ISIS has made great strides in increasing use of FRPs and SHM for civil structures. Hundreds of projects have benefited, notably the Winnipeg floodway expansion. However, widespread use of these technologies is still not a reality for several reasons. One is that few design engineers have sufficient experience in applying the new materials and concepts. To take full advantage of their benefits, engineers need guidance and a source of reference in using the updated code.


Another reason is the reality that most structures have unique design considerations. Innovative rehabilitation and repair techniques using FRPs present design challenges that often require consultation with experienced ISIS personnel—creating, as a byproduct, the need for new product development, such as the ice bridge initiative (see section 3 below).


FRPs and SHM are no longer experimental. They are now an integral part of meeting civil infrastructure needs. However, until design practice using ISIS technologies matures, clients will need an “ISIS go‐to centre” for technical consultation and advice. The objective of the ISIS Canada Resource Centre is to fulfill this need so that Canadians can reap the full benefit of 14 years of ISIS research and the $100 billion potential savings gained from the longer service lifespan of infrastructure and easier maintenance and repair.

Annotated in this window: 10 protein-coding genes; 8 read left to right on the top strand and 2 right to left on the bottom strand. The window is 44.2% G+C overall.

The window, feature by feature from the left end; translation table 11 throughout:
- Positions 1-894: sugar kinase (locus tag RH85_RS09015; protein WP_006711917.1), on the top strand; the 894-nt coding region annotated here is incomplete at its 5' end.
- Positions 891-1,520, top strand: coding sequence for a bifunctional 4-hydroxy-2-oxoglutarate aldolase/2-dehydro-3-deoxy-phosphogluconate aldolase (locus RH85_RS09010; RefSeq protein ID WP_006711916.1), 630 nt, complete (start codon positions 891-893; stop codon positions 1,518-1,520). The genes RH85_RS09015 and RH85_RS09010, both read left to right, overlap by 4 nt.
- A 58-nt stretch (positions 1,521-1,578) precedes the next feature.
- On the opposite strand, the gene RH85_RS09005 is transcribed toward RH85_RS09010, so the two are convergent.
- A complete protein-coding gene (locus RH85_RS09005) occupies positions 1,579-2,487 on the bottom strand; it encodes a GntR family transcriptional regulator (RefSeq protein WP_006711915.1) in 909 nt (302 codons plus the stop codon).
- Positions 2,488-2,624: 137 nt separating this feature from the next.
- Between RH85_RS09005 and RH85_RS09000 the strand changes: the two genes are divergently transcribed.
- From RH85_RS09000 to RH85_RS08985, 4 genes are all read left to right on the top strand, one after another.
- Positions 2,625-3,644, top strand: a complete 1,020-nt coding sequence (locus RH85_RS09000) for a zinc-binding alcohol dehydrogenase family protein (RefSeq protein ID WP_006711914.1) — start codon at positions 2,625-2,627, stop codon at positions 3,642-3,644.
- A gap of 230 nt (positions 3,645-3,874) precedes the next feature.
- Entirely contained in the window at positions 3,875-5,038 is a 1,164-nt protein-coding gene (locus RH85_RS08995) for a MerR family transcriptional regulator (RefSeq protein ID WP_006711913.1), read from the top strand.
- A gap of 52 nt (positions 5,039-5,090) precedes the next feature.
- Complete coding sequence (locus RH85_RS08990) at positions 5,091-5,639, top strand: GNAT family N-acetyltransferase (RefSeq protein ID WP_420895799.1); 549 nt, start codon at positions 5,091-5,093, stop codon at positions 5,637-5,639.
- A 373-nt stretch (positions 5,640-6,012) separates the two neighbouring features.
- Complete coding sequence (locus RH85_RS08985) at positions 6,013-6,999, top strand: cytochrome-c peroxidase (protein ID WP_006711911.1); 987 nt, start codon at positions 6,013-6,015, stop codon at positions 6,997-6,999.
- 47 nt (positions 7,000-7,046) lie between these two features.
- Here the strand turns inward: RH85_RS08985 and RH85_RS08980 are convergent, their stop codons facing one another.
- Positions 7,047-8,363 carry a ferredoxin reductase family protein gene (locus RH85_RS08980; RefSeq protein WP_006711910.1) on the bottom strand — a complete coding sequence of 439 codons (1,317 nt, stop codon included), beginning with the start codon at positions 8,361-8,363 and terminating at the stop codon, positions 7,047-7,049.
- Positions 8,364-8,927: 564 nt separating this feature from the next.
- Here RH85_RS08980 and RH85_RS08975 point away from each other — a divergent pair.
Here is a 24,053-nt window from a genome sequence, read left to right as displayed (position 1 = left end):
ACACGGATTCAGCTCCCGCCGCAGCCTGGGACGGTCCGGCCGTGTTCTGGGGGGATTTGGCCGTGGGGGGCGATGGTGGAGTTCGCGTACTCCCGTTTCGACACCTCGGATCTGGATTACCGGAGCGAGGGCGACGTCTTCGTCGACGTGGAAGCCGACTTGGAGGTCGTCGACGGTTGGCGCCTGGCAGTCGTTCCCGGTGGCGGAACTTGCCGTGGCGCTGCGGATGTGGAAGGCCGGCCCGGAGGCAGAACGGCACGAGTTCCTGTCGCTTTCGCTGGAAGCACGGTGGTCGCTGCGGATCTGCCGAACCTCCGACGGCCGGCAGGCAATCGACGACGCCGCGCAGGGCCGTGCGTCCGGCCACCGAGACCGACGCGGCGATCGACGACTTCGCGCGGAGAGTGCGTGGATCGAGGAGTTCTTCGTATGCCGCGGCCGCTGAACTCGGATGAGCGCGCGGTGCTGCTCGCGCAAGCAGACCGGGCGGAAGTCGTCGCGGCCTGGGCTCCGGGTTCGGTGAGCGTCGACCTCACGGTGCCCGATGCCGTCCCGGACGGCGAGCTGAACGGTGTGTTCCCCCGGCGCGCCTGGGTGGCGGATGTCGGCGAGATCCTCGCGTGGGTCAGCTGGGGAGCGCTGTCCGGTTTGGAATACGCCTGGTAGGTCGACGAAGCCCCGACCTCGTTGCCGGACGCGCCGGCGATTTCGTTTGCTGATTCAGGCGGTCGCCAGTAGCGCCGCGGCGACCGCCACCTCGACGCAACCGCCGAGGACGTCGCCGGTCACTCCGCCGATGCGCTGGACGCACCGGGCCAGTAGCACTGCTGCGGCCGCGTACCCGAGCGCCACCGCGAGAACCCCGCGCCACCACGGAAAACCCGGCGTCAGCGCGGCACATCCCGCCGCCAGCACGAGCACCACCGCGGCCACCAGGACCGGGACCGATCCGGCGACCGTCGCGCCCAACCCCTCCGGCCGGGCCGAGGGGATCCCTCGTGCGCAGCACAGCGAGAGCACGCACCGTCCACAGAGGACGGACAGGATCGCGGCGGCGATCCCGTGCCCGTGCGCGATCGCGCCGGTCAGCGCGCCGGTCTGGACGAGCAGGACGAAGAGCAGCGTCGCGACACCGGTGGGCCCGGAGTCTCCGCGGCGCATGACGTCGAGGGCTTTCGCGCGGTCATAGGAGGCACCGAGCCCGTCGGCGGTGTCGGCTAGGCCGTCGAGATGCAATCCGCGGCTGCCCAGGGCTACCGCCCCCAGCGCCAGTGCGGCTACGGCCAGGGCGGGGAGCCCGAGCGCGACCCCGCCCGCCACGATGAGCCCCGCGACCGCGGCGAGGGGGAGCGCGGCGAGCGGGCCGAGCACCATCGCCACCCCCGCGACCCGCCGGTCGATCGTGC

Transition As ISIS neared the end of its Network of Centres of Excellence (NCE) mandate, it became clear that the Network would need longer‐term support to bring about the full benefits of the technologies it had developed. Starting in 2007, a plan was formulated to transform the Structural Health Monitoring Support Centre into an independent, full service organization— the ISIS Canada Resource Centre. A key aspect of the plan was the recognition of further effort needed to commercialize FRP and SHM. Neither Canada’s small and medium‐sized FRP and SHM businesses nor the government user sector has the capacity to close the gap between existing research and economically viable commercial products and services.


“There is no doubt ISIS is world‐leading in this field now,” Urs Meier (Deputy Director General of the United Swiss Federal Laboratories, 2009) said.

“I would say they have been leaders for eight or ten years. And you know, it’s frustrating for me to say that because we were once number one.”



The ISIS Canada Resource Centre, 2011 Forward

The centre’s activities are funded through provincial government grants, research contracts, fee for service contracts and University support.

The Resource Centre Provides:

  • SHM system design
  • System construction
  • Sensor installation
  • Live data site maintenance
  • Data management and processing
  • Field testing
  • Web-based monitoring
  • Design Manuals (Civionics Specifications)
  • Assistance of demonstration projects
  • System performance assessment
  • Structural performance assessment
  • Technical support
  • Independent testing facilities
  • Field training and workshops
  • Materials testing